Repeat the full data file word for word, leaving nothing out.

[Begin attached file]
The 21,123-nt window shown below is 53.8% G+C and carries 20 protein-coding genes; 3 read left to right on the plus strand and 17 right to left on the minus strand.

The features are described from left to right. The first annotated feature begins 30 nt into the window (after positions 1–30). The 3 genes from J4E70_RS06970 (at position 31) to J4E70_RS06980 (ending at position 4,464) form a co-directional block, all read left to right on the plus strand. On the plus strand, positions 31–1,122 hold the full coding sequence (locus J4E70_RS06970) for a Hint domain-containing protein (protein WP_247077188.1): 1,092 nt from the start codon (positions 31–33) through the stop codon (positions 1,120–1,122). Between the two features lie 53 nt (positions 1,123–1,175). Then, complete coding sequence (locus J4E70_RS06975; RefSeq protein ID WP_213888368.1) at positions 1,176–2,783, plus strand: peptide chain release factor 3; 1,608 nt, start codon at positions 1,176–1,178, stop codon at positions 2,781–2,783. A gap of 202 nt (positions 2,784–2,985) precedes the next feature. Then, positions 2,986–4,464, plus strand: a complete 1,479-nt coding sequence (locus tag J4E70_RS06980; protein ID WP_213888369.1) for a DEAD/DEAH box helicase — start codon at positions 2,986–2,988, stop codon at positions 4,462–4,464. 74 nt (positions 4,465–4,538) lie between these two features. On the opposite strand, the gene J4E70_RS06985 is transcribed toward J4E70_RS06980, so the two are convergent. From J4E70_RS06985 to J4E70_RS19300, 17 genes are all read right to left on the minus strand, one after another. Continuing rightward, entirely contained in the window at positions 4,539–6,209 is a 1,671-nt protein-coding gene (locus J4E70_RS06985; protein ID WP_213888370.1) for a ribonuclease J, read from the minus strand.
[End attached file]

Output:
The 21,123-nt window shown below is 53.8% G+C and carries 20 protein-coding genes; 3 read left to right on the plus strand and 17 right to left on the minus strand.

The features are described from left to right. The first annotated feature begins 30 nt into the window (after positions 1–30). The 3 genes from J4E70_RS06970 (at position 31) to J4E70_RS06980 (ending at position 4,464) form a co-directional block, all read left to right on the plus strand. On the plus strand, positions 31–1,122 hold the full coding sequence (locus J4E70_RS06970) for a Hint domain-containing protein (protein WP_247077188.1): 1,092 nt from the start codon (positions 31–33) through the stop codon (positions 1,120–1,122). Between the two features lie 53 nt (positions 1,123–1,175). Then, complete coding sequence (locus J4E70_RS06975; RefSeq protein ID WP_213888368.1) at positions 1,176–2,783, plus strand: peptide chain release factor 3; 1,608 nt, start codon at positions 1,176–1,178, stop codon at positions 2,781–2,783. A gap of 202 nt (positions 2,784–2,985) precedes the next feature. Then, positions 2,986–4,464, plus strand: a complete 1,479-nt coding sequence (locus tag J4E70_RS06980; protein ID WP_213888369.1) for a DEAD/DEAH box helicase — start codon at positions 2,986–2,988, stop codon at positions 4,462–4,464. 74 nt (positions 4,465–4,538) lie between these two features. On the opposite strand, the gene J4E70_RS06985 is transcribed toward J4E70_RS06980, so the two are convergent. From J4E70_RS06985 to J4E70_RS19300, 17 genes are all read right to left on the minus strand, one after another. Continuing rightward, entirely contained in the window at positions 4,539–6,209 is a 1,671-nt protein-coding gene (locus J4E70_RS06985; protein ID WP_213888370.1) for a ribonuclease J, read from the minus strand.